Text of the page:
August 2022


Original antigentic sin

News you may have missed: The default tendency of our bodies’ *antigens to combat previously known invaders, but not necessarily their newer mutations. An example: Those infected with earlier forms of COVID19—or immunized against Delta, Omnicron and their viral cousins—might not develop or maintain the antigens necessary to combat newly emerging variants. Epidemiologists have dubbed thisMORE...

(Not) obvious?

I sometimes award myself the imaginary degree, an MA in Obvious. It’s my way of reminding myself how unhelpful it can be to speak or write about matters already well-known, perhaps insulting the intelligence and insights of readers and listeners. This tendency may be a personality trait among those of us who have lived longer. Accumulating experience and expertise over our lifetimes—and with anMORE...

No roaring lions

One of my favorite memorized Scriptures is the one about *“a roaring lion seeking to devour you.” My Lutheran elementary school teachers explained to us how Satan is always tempting and prowling like a fearsome—and hungry—lion. The teachers’ warnings were a helpful blessing. One major problem: 99.9% of life’s temptations don’t present themselves as noisome feline predators. If they did, I’d hearMORE...


  Sometimes vengeance seems appropriate, even righteous. Great crimes against humanity, rampant selfishness, persistent evil intent, shameless dishonesty, callous harming of others—all feel like legitimate reasons for 1comeuppance. The greater the crimes, the louder the calls for retribution. This is an ageless notion. In ancient Greek mythology, these concepts hearken back to TheMORE...

Elder confessions

It’s a well-established axiom that practical wisdom comes to older adults as they reflect back on lifetimes of experience. I have wondered how that truism might relate to our sinfulness—whether we who are older can still experience any of the “seven deadly sins.” To review: those transgressions— originally identified by the *Desert Fathers—include greed, lust, sloth, gluttony, wrath, pride andMORE...

Revisiting my bulk mail folder

When last I wrote about my Bulk Mail folder, it was an easy target for mockery. Its repetitive, unimaginative contents felt like a bad joke told by someone with no sense of humor. Since that previous entry, other thoughts about this recurring e-nuisance have come to mind. Before I begin another Deletion Session, these observations…. Like a rogue’s gallery—a hallway of Wanted Posters—specters ofMORE...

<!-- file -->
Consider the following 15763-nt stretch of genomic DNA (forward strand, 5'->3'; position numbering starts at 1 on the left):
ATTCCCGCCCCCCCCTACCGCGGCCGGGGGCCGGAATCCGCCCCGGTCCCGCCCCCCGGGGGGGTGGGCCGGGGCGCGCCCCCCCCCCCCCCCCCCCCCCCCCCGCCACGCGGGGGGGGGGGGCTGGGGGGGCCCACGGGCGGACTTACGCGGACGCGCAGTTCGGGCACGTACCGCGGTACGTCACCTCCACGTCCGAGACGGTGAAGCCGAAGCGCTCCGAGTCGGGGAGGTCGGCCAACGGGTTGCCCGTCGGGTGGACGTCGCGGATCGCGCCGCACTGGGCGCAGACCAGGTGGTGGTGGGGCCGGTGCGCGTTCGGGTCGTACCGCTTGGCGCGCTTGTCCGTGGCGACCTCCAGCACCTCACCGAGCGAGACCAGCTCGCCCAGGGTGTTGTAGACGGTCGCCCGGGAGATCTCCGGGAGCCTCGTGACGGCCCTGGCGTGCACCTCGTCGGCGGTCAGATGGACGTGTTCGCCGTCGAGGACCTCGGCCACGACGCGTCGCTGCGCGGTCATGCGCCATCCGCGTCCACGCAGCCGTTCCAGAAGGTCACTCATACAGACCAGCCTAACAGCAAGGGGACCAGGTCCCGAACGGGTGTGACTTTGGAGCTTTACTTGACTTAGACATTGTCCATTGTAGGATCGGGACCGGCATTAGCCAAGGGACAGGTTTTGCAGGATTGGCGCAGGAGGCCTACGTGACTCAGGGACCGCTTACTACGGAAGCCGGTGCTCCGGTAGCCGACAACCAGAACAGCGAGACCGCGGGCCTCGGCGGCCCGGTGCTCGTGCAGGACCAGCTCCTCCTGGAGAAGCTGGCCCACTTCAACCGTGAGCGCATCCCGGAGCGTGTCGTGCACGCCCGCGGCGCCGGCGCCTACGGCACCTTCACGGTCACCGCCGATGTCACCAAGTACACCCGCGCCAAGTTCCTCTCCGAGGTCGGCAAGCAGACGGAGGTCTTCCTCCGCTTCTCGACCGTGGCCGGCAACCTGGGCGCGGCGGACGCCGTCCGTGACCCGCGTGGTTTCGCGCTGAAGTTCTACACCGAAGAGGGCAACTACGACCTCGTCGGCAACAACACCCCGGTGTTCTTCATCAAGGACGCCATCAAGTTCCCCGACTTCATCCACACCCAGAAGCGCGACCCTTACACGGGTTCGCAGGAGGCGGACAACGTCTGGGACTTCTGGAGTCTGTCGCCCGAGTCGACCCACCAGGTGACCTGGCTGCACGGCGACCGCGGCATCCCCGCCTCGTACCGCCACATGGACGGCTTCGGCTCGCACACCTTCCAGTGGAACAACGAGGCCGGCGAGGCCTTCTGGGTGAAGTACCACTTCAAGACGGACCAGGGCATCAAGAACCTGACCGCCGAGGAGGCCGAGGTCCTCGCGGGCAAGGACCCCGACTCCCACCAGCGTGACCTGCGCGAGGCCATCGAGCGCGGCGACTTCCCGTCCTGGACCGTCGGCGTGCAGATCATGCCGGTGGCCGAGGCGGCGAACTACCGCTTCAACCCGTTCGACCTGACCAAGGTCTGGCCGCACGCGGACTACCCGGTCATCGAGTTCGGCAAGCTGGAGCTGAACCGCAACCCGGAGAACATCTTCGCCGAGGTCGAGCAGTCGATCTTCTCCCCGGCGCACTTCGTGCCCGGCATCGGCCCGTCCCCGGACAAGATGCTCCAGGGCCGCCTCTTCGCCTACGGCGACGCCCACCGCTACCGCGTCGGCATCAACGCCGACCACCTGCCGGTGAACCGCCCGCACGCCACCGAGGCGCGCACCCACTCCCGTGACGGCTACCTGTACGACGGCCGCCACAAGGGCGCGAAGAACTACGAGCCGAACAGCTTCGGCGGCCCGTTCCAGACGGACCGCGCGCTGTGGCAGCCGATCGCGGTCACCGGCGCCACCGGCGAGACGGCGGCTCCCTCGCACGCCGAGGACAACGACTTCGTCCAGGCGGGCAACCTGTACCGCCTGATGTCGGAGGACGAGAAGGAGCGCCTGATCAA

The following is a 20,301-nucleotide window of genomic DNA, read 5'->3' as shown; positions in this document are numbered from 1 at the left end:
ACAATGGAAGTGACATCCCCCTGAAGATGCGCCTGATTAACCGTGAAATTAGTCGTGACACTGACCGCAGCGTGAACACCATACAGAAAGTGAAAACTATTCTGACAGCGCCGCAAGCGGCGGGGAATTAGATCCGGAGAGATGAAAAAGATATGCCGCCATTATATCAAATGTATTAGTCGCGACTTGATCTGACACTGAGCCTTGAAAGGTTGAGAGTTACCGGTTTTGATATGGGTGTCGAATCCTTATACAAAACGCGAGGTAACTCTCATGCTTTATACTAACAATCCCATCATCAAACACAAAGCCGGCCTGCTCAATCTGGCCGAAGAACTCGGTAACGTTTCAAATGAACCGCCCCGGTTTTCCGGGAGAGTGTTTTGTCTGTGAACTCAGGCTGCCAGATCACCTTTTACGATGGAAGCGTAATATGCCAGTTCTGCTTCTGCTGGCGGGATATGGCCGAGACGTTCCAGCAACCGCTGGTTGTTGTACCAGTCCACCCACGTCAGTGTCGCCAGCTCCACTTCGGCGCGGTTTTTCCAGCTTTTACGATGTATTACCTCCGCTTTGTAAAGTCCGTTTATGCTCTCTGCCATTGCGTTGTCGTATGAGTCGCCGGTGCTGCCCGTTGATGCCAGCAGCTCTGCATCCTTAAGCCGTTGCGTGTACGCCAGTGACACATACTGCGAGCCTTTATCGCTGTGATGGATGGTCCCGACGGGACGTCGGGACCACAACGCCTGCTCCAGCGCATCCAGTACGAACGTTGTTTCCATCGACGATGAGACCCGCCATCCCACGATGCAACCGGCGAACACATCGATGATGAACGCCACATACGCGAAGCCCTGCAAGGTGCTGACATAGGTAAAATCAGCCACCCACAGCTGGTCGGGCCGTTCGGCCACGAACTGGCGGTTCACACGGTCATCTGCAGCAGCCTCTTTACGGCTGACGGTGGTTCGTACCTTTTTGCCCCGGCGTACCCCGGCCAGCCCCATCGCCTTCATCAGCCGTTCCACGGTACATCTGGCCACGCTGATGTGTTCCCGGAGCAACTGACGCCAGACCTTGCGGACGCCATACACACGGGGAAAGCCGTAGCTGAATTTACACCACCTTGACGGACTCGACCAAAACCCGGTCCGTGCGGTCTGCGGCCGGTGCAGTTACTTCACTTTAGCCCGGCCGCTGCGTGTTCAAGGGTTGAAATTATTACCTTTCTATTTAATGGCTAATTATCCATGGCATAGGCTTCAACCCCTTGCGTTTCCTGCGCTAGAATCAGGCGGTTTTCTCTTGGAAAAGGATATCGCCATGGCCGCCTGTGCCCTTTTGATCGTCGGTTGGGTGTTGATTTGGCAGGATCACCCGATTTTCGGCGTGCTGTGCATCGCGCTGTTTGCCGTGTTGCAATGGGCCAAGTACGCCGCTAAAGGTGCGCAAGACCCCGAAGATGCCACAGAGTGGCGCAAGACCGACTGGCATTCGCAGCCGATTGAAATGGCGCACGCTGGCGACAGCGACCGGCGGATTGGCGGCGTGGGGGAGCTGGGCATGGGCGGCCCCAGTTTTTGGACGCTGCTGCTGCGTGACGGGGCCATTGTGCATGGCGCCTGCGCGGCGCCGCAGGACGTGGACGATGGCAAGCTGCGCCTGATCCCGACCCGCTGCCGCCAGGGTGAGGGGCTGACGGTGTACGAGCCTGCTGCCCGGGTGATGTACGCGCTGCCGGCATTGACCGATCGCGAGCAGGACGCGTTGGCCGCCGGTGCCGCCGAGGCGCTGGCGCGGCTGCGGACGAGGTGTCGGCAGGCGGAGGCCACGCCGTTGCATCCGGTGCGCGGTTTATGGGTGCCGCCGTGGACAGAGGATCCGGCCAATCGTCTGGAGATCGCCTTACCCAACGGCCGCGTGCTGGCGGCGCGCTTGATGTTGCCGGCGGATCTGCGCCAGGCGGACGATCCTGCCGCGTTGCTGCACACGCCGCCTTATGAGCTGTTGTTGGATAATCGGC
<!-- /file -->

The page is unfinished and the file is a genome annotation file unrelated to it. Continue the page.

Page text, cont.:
Visiting hopeless places

  Over the past few months, I’ve felt like my troubled outlook about the world may be gradually eroding the rest of my life. Others have shared similar feelings: That we’re wandering through the darkness of our vulnerabilities. That we’ve lost our sense of emotional buoyancy. That the confining skin of these thought patterns is hard to shed. To help sort out those feelings, I’ve reread theMORE...

Visiting iniquities

I’ve always been just a bit concerned about the part of the Ten Commandments story that notes God’s “visiting the iniquity of the fathers upon the children, unto the third and fourth generation of those that hate me.” (Exodus 20:5 KJV) It has never seemed fair that someone could be punished for what their ancestors did so many years ago. Fair or not, though, this may be true biologicallyMORE...

Unhinged or not?

Current political discourse includes frequent references to “unhinged,” describing a wild, uncontrolled state of mind—sometimes accompanied by ranting, disconnection from reality or paranoid delusions. The term has evolved beyond its original definition—“lacking a hinge mechanism.” As is sometimes true, the meanings can get interesting when —see 1privilege— literal descriptions turn metaphoricalMORE...

Bob Sitze

BOB SITZE has filled the many years of his lifework in diverse settings around the United States. His calling has included careers as a teacher/principal, church musician, writer/author, denominational executive staff member and meat worker. Bob lives in Wheaton, IL.

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